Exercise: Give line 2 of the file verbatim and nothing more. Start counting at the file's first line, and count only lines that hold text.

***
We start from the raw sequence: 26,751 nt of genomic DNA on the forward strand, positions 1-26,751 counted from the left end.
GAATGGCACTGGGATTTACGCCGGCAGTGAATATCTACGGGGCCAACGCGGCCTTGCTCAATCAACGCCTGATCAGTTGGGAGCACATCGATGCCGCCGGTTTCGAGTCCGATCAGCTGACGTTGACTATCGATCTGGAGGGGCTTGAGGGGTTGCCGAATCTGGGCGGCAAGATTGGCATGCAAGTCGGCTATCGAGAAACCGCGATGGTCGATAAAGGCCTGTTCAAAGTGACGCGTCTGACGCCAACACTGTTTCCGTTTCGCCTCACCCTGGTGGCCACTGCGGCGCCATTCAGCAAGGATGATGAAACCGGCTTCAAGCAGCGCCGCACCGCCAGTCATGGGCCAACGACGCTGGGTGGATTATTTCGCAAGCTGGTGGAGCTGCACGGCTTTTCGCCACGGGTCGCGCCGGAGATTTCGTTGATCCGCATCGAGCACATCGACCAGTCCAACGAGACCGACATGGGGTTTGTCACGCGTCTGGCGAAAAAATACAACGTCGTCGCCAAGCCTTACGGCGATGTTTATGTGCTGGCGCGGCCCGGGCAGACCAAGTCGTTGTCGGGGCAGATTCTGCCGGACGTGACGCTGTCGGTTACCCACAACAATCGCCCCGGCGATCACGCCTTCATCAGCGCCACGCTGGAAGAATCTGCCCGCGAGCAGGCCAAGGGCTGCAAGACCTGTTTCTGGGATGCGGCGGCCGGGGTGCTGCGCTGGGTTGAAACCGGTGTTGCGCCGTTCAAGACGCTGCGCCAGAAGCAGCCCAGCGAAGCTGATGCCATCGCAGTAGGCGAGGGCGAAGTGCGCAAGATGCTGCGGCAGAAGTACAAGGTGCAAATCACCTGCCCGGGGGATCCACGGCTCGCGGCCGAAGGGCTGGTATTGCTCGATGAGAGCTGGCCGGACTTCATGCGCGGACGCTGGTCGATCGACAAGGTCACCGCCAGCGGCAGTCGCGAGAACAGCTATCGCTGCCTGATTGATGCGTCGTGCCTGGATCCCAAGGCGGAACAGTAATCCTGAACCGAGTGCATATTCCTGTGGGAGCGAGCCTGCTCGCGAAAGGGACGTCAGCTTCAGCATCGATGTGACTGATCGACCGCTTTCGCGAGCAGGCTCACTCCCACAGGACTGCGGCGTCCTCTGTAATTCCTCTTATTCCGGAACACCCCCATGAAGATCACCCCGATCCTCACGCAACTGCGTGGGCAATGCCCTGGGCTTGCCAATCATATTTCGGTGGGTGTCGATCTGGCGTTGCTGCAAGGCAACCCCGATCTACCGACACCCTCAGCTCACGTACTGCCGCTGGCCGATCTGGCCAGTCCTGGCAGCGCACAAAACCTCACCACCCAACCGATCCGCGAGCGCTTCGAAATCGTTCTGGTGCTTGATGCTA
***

GAATGGCACTGGGATTTACGCCGGCAGTGAATATCTACGGGGCCAACGCGGCCTTGCTCAATCAACGCCTGATCAGTTGGGAGCACATCGATGCCGCCGGTTTCGAGTCCGATCAGCTGACGTTGACTATCGATCTGGAGGGGCTTGAGGGGTTGCCGAATCTGGGCGGCAAGATTGGCATGCAAGTCGGCTATCGAGAAACCGCGATGGTCGATAAAGGCCTGTTCAAAGTGACGCGTCTGACGCCAACACTGTTTCCGTTTCGCCTCACCCTGGTGGCCACTGCGGCGCCATTCAGCAAGGATGATGAAACCGGCTTCAAGCAGCGCCGCACCGCCAGTCATGGGCCAACGACGCTGGGTGGATTATTTCGCAAGCTGGTGGAGCTGCACGGCTTTTCGCCACGGGTCGCGCCGGAGATTTCGTTGATCCGCATCGAGCACATCGACCAGTCCAACGAGACCGACATGGGGTTTGTCACGCGTCTGGCGAAAAAATACAACGTCGTCGCCAAGCCTTACGGCGATGTTTATGTGCTGGCGCGGCCCGGGCAGACCAAGTCGTTGTCGGGGCAGATTCTGCCGGACGTGACGCTGTCGGTTACCCACAACAATCGCCCCGGCGATCACGCCTTCATCAGCGCCACGCTGGAAGAATCTGCCCGCGAGCAGGCCAAGGGCTGCAAGACCTGTTTCTGGGATGCGGCGGCCGGGGTGCTGCGCTGGGTTGAAACCGGTGTTGCGCCGTTCAAGACGCTGCGCCAGAAGCAGCCCAGCGAAGCTGATGCCATCGCAGTAGGCGAGGGCGAAGTGCGCAAGATGCTGCGGCAGAAGTACAAGGTGCAAATCACCTGCCCGGGGGATCCACGGCTCGCGGCCGAAGGGCTGGTATTGCTCGATGAGAGCTGGCCGGACTTCATGCGCGGACGCTGGTCGATCGACAAGGTCACCGCCAGCGGCAGTCGCGAGAACAGCTATCGCTGCCTGATTGATGCGTCGTGCCTGGATCCCAAGGCGGAACAGTAATCCTGAACCGAGTGCATATTCCTGTGGGAGCGAGCCTGCTCGCGAAAGGGACGTCAGCTTCAGCATCGATGTGACTGATCGACCGCTTTCGCGAGCAGGCTCACTCCCACAGGACTGCGGCGTCCTCTGTAATTCCTCTTATTCCGGAACACCCCCATGAAGATCACCCCGATCCTCACGCAACTGCGTGGGCAATGCCCTGGGCTTGCCAATCATATTTCGGTGGGTGTCGATCTGGCGTTGCTGCAAGGCAACCCCGATCTACCGACACCCTCAGCTCACGTACTGCCGCTGGCCGATCTGGCCAGTCCTGGCAGCGCACAAAACCTCACCACCCAACCGATCCGCGAGCGCTTCGAAATCGTTCTGGTGCTTGATGCTA